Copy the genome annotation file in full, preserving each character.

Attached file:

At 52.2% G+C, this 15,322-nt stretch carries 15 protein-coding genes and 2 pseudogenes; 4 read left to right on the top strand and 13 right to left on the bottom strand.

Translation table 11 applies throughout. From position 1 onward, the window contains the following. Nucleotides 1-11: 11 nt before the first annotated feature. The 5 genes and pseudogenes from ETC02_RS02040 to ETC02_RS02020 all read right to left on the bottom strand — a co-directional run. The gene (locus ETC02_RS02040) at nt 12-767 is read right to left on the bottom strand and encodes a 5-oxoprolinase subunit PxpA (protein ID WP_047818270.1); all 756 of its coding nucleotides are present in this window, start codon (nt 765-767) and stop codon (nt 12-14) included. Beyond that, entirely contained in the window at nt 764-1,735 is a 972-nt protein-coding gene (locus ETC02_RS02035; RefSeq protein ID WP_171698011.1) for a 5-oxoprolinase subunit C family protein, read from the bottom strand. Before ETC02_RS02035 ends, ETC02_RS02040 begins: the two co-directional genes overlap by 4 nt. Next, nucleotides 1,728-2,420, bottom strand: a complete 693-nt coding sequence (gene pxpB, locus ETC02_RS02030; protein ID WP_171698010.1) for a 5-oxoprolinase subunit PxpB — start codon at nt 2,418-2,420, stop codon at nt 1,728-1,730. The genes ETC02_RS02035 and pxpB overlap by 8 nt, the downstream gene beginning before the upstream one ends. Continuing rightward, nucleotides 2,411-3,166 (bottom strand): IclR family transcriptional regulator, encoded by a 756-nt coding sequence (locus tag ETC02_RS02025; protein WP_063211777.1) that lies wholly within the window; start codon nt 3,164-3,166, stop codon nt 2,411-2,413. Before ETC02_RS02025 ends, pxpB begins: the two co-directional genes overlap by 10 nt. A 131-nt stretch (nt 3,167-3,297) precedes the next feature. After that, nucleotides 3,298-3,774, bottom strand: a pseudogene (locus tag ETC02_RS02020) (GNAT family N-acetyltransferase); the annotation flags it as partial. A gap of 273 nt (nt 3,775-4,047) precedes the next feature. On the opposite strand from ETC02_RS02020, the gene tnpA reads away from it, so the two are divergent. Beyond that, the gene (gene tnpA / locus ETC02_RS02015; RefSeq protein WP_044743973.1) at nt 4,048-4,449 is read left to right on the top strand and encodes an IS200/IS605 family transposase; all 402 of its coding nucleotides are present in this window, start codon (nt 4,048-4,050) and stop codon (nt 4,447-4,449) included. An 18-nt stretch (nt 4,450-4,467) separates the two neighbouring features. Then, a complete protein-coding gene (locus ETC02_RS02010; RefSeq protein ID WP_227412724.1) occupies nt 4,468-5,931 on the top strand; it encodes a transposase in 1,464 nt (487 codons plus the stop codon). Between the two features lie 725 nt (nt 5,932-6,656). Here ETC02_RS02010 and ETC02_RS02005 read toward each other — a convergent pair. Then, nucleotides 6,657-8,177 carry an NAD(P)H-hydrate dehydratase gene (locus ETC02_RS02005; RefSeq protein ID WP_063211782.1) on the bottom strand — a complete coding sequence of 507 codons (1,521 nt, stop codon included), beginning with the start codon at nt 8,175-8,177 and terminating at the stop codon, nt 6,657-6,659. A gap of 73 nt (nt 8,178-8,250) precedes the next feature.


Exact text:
At 52.2% G+C, this 15,322-nt stretch carries 15 protein-coding genes and 2 pseudogenes; 4 read left to right on the top strand and 13 right to left on the bottom strand.

Translation table 11 applies throughout. From position 1 onward, the window contains the following. Nucleotides 1-11: 11 nt before the first annotated feature. The 5 genes and pseudogenes from ETC02_RS02040 to ETC02_RS02020 all read right to left on the bottom strand — a co-directional run. The gene (locus ETC02_RS02040) at nt 12-767 is read right to left on the bottom strand and encodes a 5-oxoprolinase subunit PxpA (protein ID WP_047818270.1); all 756 of its coding nucleotides are present in this window, start codon (nt 765-767) and stop codon (nt 12-14) included. Beyond that, entirely contained in the window at nt 764-1,735 is a 972-nt protein-coding gene (locus ETC02_RS02035; RefSeq protein ID WP_171698011.1) for a 5-oxoprolinase subunit C family protein, read from the bottom strand. Before ETC02_RS02035 ends, ETC02_RS02040 begins: the two co-directional genes overlap by 4 nt. Next, nucleotides 1,728-2,420, bottom strand: a complete 693-nt coding sequence (gene pxpB, locus ETC02_RS02030; protein ID WP_171698010.1) for a 5-oxoprolinase subunit PxpB — start codon at nt 2,418-2,420, stop codon at nt 1,728-1,730. The genes ETC02_RS02035 and pxpB overlap by 8 nt, the downstream gene beginning before the upstream one ends. Continuing rightward, nucleotides 2,411-3,166 (bottom strand): IclR family transcriptional regulator, encoded by a 756-nt coding sequence (locus tag ETC02_RS02025; protein WP_063211777.1) that lies wholly within the window; start codon nt 3,164-3,166, stop codon nt 2,411-2,413. Before ETC02_RS02025 ends, pxpB begins: the two co-directional genes overlap by 10 nt. A 131-nt stretch (nt 3,167-3,297) precedes the next feature. After that, nucleotides 3,298-3,774, bottom strand: a pseudogene (locus tag ETC02_RS02020) (GNAT family N-acetyltransferase); the annotation flags it as partial. A gap of 273 nt (nt 3,775-4,047) precedes the next feature. On the opposite strand from ETC02_RS02020, the gene tnpA reads away from it, so the two are divergent. Beyond that, the gene (gene tnpA / locus ETC02_RS02015; RefSeq protein WP_044743973.1) at nt 4,048-4,449 is read left to right on the top strand and encodes an IS200/IS605 family transposase; all 402 of its coding nucleotides are present in this window, start codon (nt 4,048-4,050) and stop codon (nt 4,447-4,449) included. An 18-nt stretch (nt 4,450-4,467) separates the two neighbouring features. Then, a complete protein-coding gene (locus ETC02_RS02010; RefSeq protein ID WP_227412724.1) occupies nt 4,468-5,931 on the top strand; it encodes a transposase in 1,464 nt (487 codons plus the stop codon). Between the two features lie 725 nt (nt 5,932-6,656). Here ETC02_RS02010 and ETC02_RS02005 read toward each other — a convergent pair. Then, nucleotides 6,657-8,177 carry an NAD(P)H-hydrate dehydratase gene (locus ETC02_RS02005; RefSeq protein ID WP_063211782.1) on the bottom strand — a complete coding sequence of 507 codons (1,521 nt, stop codon included), beginning with the start codon at nt 8,175-8,177 and terminating at the stop codon, nt 6,657-6,659. A gap of 73 nt (nt 8,178-8,250) precedes the next feature.